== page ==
Kashmir ‘Black Day’ observed in Toronto, Canada

Empowering Weak & Oppressed

Crescent International

Safar 09, 1439 2017-10-29

Daily News Analysis

by Crescent International

Sunday, October 29, 2017

Toronto: Like Kashmiris and their friends around the world, Canadians too observed Kashmir ‘Black Day’ in Toronto, Canada.

At a well attended conference on October 28, Canadians from all walks of life that included members of the Kashmiri community as well as others such as Canadian peace activists and journalists were at hand to observe Kashmir ‘Black Day’.

In his welcoming remarks, Zafar Bangash, Director of the Institute of Contemporary Islamic Thought and Convenor, Friends of Kashmir Committee briefly touched on the significance of the day.

He explained why the Kashmiris observe October 27 as ‘Black Day’.

The last ruler of Kashmir, Maharaja Hari Singh had already fled Srinagar, the state capital, because of the people’s uprising but under Indian coercion he ‘signed’ what is referred to as the ‘Instrument of Accession’ on October 27, 1947.

This spurious document that has never been seen in public, was used as pretext to ‘allow’ Indian troops to land in Srinagar to occupy the city as well as begin the long occupation of the state itself.

According to historian Alistair Lamb, Indian troops were already in Kashmir at the time the so-called accession instrument was signed. In fact, it was drafted by the Indians and put before the maharaja to sign who had already fled and thus abdicated his responsibilities as ruler.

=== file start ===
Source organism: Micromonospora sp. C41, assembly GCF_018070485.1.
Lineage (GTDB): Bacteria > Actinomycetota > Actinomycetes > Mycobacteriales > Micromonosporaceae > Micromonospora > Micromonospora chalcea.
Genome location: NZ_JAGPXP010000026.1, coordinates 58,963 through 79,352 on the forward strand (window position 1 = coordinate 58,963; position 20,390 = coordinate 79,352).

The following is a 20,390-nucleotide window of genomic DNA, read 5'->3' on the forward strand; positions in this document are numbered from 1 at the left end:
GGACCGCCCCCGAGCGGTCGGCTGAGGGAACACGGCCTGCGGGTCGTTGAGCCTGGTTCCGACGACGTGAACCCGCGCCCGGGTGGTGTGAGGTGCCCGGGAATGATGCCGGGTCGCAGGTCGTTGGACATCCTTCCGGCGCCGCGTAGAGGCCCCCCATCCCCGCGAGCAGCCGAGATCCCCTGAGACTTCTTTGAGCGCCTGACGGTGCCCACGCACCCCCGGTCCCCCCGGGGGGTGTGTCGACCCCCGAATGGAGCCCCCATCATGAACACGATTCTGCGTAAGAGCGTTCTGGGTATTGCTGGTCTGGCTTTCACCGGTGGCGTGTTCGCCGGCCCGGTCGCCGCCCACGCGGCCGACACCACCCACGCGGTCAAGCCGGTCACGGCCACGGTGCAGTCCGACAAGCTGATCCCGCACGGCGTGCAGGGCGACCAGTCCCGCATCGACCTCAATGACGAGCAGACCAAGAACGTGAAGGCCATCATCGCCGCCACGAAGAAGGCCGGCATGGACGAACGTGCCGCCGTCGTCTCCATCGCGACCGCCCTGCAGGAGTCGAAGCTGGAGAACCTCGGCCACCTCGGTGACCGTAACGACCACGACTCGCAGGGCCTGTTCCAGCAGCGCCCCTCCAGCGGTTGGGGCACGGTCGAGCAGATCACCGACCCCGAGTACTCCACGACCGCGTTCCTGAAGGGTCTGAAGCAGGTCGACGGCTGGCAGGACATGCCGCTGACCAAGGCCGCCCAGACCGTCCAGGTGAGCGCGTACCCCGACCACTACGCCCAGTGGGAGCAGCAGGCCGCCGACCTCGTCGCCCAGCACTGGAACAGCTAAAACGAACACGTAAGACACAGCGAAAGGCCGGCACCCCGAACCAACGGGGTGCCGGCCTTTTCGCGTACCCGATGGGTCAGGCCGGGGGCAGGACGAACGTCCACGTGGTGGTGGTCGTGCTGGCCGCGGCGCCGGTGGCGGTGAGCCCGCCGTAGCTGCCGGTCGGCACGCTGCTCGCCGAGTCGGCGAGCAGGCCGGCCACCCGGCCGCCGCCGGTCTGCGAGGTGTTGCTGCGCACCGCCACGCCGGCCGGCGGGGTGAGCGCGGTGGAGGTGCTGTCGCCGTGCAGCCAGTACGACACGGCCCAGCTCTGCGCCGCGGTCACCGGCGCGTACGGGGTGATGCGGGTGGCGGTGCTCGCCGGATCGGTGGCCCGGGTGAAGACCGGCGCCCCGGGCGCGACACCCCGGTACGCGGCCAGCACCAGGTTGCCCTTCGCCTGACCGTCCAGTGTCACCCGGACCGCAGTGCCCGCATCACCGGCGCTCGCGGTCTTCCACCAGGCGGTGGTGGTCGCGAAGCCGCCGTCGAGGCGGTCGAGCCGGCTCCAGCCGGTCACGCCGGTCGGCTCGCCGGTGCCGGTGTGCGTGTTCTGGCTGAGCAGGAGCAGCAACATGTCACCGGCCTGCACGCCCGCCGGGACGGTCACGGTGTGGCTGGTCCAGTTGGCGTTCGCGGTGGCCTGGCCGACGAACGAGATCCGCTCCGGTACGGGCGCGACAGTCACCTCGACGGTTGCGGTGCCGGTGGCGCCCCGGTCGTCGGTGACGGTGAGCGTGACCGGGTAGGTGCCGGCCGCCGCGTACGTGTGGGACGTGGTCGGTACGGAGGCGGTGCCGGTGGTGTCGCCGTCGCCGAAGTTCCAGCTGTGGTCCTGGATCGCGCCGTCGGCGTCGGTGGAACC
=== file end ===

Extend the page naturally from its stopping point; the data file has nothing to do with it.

Thus, he had no authority to sign away the future of the Muslim majority state.

Even so, the last viceroy, Lord Mountbatten as well as Indian Prime Minister Jawaharlal Nehru pledged that this was a ‘temporary arrangement’ and that as soon as law and order were restored, a UN-supervised referendum would be held to determine the wishes of the people.

That promise repeated on several occasions by Indian rulers, and enshrined in numerous Security Council resolutions, remains unfulfilled.

Further light was shed on the importance of observing ‘Black Day’ by Salma Rafique who herself is from Indian Occupied Kashmir. She not only highlighted the background of the day but also reminded the participants of article 1, section 1 of the International Covenant on Civil and Political Rights that states, inter alia: “All peoples have the right of self-determination. By virtue of that right they freely determine their political status and freely pursue their economic, social and cultural development.”

To India’s lasting shame, this right has been denied to the people of Kashmir for 70 years.

Canadian peace and human rights activist Barry Weisleder who is Federal Secretary of Socialist Action and co-editor of Socialist Action newspaper, lent his voice to the legitimate struggle of the Kashmiri people as did Sukhmider Singh Hansra, President of the Shrimoni Akali Dali Armitsar.

Dr Ali Mallah, a long time activist for justice and peace called for unity among the oppressed including the First Nations people in Canada to secure their rights. He challenged the Canadian Labour movement to step forward and assume its responsibility of speaking on behalf of the oppressed worldwide whether in Kashmir or Palestine.

While Kashmiris remain under a brutal Indian occupation and suffer as a consequence, religious minorities that are citizens of India also face the wrath of Hindu fascists.

There is an alarming rise in Hindu fascism since the ascension of Narendra Modi to power in India. Modi cut his political teeth with the Hindu extremist outfit, the RSS whose signature mark is targeting Muslims in India.

Not surprisingly, India has become a very unsafe place for Muslims, Sikhs and Christians as well as women and Dalits. The last group is condemned to a life of perpetual degradation and humiliation.

The program concluded with presentation of a resolution calling upon the United Nations and the global community to uphold the principle of self-determination for the people of Kashmir.

There was also a video presentation of Indian troop brutalities against the Kashmiri people.

Despite such oppression, the people of Kashmir have not been cowed down and continue to resist their occupiers with their bare hands.

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